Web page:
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30th October 2023
Alan Wake 2: Behind the Scenes [Video Series]
[Final] Chapter 6: Horror, The Remedy Way

With the release of the highly-anticipated sequel, we have come to the final episode in the Alan Wake 2: Behind the Scenes video series.

Over the past few months, these videos have been our insight into how the game was developed and the challenges of taking on such a monster project, and the final one is not to be missed. 

With the game now available in the hands of players worldwide, the sixth episode delves into Remedy's approach to creating their own game in the survival horror genre.  

In the episode, we hear from Sam Lake (Creative Director), Kyle Rowley (Game Director), Petri Alanko (Composer), Vida Starčević (Senior Community Manager), Janina Gavankar (Actor, Kiran Estevez), Nathalie Jankie (Level Designer), Clay Murphy (Principal Writer), Marko Muikku (Gameplay Lead), Nazareno Urbano (Principal Environment Artist), Gulli Gunnarsson (Senior Audio Designer), Teemu Huhtiniemi (Principal Level Designer), Richard Lapington (Audio Director), Ilkka Villi (Physical Actor, Alan Wake), Melanie Liburd (Actor, Saga Anderson), and Anssi Määttä (Film Director). It's a really good one, check it out below!

If you missed any of the videos, you can watch the full series, HERE.

Horror, The Remedy Way Transcript: 

Sam Lake: Alan Wake 2 is a horror game. In horror stories, we only have victims and monsters.

Kyle Rowley: We've come up with a new take on the Dark Presence, which is more dangerous and terrifying than ever.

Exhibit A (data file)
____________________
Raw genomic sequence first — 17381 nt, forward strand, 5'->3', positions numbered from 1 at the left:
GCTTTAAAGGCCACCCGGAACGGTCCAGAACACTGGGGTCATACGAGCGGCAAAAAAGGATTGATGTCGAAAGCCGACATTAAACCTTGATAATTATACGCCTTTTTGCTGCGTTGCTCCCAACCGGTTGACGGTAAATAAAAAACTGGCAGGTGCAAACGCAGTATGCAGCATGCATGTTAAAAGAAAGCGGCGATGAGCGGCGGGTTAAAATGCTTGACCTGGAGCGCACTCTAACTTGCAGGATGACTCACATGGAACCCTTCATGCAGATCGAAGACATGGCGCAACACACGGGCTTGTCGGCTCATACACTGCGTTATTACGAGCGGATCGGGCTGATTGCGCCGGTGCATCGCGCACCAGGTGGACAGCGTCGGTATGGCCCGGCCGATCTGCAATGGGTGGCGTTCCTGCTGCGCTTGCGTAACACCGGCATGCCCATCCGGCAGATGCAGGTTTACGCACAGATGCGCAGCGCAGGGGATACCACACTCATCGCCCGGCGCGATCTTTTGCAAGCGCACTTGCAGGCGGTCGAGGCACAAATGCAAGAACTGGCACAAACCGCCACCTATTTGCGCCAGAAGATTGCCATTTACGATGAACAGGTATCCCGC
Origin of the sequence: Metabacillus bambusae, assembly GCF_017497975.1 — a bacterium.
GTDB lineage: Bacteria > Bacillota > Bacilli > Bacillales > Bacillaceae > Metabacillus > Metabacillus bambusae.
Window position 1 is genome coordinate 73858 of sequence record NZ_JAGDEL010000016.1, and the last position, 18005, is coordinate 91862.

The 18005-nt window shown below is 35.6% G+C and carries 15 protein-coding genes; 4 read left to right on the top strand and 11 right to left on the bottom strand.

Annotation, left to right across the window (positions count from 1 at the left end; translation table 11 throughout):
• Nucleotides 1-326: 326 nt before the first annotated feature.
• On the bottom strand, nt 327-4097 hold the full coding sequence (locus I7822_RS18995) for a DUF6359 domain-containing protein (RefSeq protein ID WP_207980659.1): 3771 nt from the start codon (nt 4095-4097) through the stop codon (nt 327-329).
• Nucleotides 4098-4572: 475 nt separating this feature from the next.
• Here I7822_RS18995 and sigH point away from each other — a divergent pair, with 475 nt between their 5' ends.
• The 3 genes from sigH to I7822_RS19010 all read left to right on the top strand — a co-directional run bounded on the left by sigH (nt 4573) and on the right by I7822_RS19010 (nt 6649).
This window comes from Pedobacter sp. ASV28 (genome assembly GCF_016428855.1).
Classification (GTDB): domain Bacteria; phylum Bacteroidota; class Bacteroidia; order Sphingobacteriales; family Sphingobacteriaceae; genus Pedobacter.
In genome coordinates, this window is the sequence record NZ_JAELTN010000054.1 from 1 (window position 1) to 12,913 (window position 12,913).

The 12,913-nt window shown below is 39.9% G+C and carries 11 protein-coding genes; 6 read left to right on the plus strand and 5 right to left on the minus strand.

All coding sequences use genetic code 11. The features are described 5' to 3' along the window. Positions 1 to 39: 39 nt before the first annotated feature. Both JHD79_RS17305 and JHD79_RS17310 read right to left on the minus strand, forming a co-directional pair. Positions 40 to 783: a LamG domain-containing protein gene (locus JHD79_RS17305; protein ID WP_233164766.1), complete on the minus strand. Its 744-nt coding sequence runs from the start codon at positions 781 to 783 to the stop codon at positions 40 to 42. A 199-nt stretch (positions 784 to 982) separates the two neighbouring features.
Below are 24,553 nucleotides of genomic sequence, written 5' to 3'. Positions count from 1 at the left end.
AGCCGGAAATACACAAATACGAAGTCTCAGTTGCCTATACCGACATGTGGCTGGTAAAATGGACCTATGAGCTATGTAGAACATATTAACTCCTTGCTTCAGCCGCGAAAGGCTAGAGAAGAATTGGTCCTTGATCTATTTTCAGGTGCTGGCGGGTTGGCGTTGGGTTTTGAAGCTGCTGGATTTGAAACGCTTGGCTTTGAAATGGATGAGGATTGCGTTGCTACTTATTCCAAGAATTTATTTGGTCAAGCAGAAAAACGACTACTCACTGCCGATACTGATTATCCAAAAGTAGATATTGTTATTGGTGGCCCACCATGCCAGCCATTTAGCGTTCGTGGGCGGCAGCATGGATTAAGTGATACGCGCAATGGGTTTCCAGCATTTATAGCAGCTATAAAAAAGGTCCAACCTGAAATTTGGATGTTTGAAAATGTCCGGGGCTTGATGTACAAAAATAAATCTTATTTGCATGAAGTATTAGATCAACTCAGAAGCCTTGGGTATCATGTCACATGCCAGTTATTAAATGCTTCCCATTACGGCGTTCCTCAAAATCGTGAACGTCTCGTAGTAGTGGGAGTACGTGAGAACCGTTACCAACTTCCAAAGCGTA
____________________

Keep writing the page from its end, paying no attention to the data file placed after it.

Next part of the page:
(In-Game) Taken: Show me the terror!

Petri Alanko: Horror, for me, is something that connects my basic primal fears with reality.

Vida Starčević: I love things like atmospheric horror, psychological horror, haunted houses.

Janina Gavankar: I like it because the genre of horror has the guts to look at the things that you are too scared to look at yourself.

Nathalie Jankie: I think a good horror can stick with you for days, sometimes even years. And I think if a good horror manages to give you that feeling, they've really captured something elusive and almost intangible and traumatise the audience in a really, really good way.

(In-Game) Alan Wake: I don’t want to be in this story. Just write me out of this story.

Clay Murphy: I really like writing it because I don't have to be surprised by it in a way. I'm setting up a surprise for other people. I can scare them. I don't scare myself. I'm in control.

Kyle Rowley: Alan Wake 1 was very much known for its narrative, and it was telling a horror story, but then there was a bit of a dissonance between the story, trying to have this slightly more slow burn feel to it, and the kind of fast-paced action gameplay. So we just felt that there was much more of a cohesive fit between the genre [of] survival horror and the kind of story we wanted to tell for the sequel.

Marko Muikku: It’s not so much about the body horror. It's the everyday weird. Things that look just perfectly fine, and then a twist comes, and you’re like, "Okay, what's going on here?" Like using Dark Place as an example, every single shadow or moving piece, I'm looking at it. 'Okay, what was there?'